NCAA president Baker proposes subdivision that will directly pay athletes
In this idea, schools in the new group would need to invest at least $30,000 per year into an educational trust fund for at least half of eligible student-athletes. How and when the student-athletes would be able to access the payments would be left up to the schools under this plan.A recent story from USA Today detailed the proposal by Baker on the NCAA’s behalf. Below is an excerpt from the USA Today story.
Regardless of how schools would implement this, the concept creates the possibility of a fundamental change in how — and how much — the NCAA allows schools to compensate athletes for participating in their sports.
Baker’s proposal also involves the schools in the new competitive group committing to work together to “create rules that may differ from the rules in place for the rest of Division I. Those rules could include a wide range of policies, such as scholarship commitment and roster size, recruitment, transfers or” policies connected to athletes’ activities making money from their name, image, and likeness (NIL).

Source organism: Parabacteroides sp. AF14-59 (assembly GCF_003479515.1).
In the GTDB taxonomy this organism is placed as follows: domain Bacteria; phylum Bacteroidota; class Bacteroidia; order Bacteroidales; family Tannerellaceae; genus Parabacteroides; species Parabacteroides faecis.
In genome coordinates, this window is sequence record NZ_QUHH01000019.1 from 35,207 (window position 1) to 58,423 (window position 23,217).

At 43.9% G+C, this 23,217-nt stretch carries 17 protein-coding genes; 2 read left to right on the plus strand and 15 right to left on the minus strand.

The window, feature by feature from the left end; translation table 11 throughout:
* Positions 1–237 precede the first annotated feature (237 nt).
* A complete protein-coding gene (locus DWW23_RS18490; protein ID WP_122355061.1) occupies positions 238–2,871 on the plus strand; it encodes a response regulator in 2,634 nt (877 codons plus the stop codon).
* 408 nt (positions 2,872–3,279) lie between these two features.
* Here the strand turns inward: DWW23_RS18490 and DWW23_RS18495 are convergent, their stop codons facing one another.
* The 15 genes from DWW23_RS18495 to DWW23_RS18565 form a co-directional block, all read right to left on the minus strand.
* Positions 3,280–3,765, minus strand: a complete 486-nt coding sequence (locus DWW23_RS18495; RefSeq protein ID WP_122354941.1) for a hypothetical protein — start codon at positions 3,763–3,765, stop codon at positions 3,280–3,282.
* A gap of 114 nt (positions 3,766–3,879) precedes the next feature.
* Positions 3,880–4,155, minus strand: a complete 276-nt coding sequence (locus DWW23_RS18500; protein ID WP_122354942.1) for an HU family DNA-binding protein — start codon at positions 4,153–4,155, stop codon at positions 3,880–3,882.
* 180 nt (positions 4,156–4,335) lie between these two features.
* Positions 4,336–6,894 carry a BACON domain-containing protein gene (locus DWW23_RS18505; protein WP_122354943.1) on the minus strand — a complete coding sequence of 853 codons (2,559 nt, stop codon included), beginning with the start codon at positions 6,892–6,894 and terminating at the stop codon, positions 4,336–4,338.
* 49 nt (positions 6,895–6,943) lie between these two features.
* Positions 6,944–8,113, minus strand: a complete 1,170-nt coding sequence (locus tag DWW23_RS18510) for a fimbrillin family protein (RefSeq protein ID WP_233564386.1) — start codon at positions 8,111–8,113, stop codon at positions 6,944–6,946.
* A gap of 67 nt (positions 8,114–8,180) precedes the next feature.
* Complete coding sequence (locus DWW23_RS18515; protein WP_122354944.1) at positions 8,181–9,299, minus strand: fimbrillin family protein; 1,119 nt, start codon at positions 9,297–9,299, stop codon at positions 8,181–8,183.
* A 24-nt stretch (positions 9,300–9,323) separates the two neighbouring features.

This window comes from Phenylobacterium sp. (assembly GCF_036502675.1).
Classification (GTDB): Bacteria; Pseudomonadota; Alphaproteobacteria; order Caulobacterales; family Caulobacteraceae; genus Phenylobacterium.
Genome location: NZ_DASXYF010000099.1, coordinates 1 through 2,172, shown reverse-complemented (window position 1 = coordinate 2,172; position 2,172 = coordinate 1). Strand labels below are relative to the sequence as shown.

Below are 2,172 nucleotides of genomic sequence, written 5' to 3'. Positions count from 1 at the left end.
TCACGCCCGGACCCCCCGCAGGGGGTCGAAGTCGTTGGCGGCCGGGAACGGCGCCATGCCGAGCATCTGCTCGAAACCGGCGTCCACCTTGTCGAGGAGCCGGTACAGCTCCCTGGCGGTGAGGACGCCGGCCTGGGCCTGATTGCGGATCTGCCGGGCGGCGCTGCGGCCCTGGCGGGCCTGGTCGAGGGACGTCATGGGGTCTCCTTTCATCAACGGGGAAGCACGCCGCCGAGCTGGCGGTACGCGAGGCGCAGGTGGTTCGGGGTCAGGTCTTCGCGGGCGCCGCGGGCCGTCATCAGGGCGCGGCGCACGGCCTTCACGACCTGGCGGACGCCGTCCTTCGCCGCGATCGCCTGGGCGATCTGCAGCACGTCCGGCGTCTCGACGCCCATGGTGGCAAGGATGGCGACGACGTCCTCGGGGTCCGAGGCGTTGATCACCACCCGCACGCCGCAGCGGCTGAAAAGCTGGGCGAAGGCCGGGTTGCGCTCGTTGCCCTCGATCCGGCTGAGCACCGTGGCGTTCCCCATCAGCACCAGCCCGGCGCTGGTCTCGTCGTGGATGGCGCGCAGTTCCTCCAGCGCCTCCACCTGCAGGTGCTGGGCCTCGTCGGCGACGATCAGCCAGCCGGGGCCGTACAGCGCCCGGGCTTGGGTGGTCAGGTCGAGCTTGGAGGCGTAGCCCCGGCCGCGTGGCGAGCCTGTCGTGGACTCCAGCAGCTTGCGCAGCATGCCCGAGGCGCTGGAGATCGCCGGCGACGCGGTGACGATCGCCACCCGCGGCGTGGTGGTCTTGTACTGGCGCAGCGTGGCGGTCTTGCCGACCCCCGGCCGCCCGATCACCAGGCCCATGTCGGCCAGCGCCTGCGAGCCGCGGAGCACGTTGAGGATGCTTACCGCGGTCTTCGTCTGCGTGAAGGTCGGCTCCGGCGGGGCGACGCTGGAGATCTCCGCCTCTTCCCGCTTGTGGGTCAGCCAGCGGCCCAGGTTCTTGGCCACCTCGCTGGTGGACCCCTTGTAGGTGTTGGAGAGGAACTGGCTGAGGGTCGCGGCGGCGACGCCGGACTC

For example, this could result in schools in the new subdivision having no limits on the number of scholarships awarded in a particular sport or sports. At present, Division I schools are subject to sport-by-sport limits on the number of scholarships they can award, and there are some sports with roster limits.
Across all of Division I, Baker says the association should change its rules to “make it possible for all Division I colleges and universities to offer student-athletes any level of enhanced educational benefits they deem appropriate. Second, rules should change for any Division I school, at their choice, to enter into name, image and likeness licensing opportunities with their student-athletes.”
The proposal comes a little over nine months after Baker became the NCAA’s president, following a two-term run as governor of Massachusetts. He moved into the job amid a time of considerable tumult within college sports. In addition to multiple legal battles over athlete compensation, the association has been facing growing unrest from the schools that have the greatest revenues and expenses.